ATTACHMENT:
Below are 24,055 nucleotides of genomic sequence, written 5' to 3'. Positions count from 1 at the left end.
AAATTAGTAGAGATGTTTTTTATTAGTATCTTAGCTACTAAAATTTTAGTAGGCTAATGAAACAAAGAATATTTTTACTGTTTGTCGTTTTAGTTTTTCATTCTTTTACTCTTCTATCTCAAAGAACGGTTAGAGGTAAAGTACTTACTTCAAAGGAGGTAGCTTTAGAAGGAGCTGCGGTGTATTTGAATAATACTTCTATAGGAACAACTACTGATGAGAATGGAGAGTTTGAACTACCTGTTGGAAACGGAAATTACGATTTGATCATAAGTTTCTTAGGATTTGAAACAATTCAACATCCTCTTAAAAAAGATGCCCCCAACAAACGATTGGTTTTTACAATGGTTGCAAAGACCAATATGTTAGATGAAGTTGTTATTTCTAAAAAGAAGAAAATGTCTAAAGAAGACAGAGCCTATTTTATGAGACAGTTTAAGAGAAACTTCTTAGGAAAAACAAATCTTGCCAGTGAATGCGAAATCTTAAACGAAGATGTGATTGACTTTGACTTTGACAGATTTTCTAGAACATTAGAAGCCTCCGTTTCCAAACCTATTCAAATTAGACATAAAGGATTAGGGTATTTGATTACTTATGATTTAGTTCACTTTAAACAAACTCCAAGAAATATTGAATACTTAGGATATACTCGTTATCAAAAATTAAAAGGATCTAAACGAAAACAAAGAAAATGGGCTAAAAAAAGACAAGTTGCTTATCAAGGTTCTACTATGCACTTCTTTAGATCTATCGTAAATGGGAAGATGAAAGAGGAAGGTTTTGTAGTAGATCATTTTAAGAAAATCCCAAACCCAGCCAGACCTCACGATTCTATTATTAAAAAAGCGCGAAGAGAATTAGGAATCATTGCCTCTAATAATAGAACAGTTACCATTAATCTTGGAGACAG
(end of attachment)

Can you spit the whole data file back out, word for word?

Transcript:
Below are 24,055 nucleotides of genomic sequence, written 5' to 3'. Positions count from 1 at the left end.
AAATTAGTAGAGATGTTTTTTATTAGTATCTTAGCTACTAAAATTTTAGTAGGCTAATGAAACAAAGAATATTTTTACTGTTTGTCGTTTTAGTTTTTCATTCTTTTACTCTTCTATCTCAAAGAACGGTTAGAGGTAAAGTACTTACTTCAAAGGAGGTAGCTTTAGAAGGAGCTGCGGTGTATTTGAATAATACTTCTATAGGAACAACTACTGATGAGAATGGAGAGTTTGAACTACCTGTTGGAAACGGAAATTACGATTTGATCATAAGTTTCTTAGGATTTGAAACAATTCAACATCCTCTTAAAAAAGATGCCCCCAACAAACGATTGGTTTTTACAATGGTTGCAAAGACCAATATGTTAGATGAAGTTGTTATTTCTAAAAAGAAGAAAATGTCTAAAGAAGACAGAGCCTATTTTATGAGACAGTTTAAGAGAAACTTCTTAGGAAAAACAAATCTTGCCAGTGAATGCGAAATCTTAAACGAAGATGTGATTGACTTTGACTTTGACAGATTTTCTAGAACATTAGAAGCCTCCGTTTCCAAACCTATTCAAATTAGACATAAAGGATTAGGGTATTTGATTACTTATGATTTAGTTCACTTTAAACAAACTCCAAGAAATATTGAATACTTAGGATATACTCGTTATCAAAAATTAAAAGGATCTAAACGAAAACAAAGAAAATGGGCTAAAAAAAGACAAGTTGCTTATCAAGGTTCTACTATGCACTTCTTTAGATCTATCGTAAATGGGAAGATGAAAGAGGAAGGTTTTGTAGTAGATCATTTTAAGAAAATCCCAAACCCAGCCAGACCTCACGATTCTATTATTAAAAAAGCGCGAAGAGAATTAGGAATCATTGCCTCTAATAATAGAACAGTTACCATTAATCTTGGAGACAG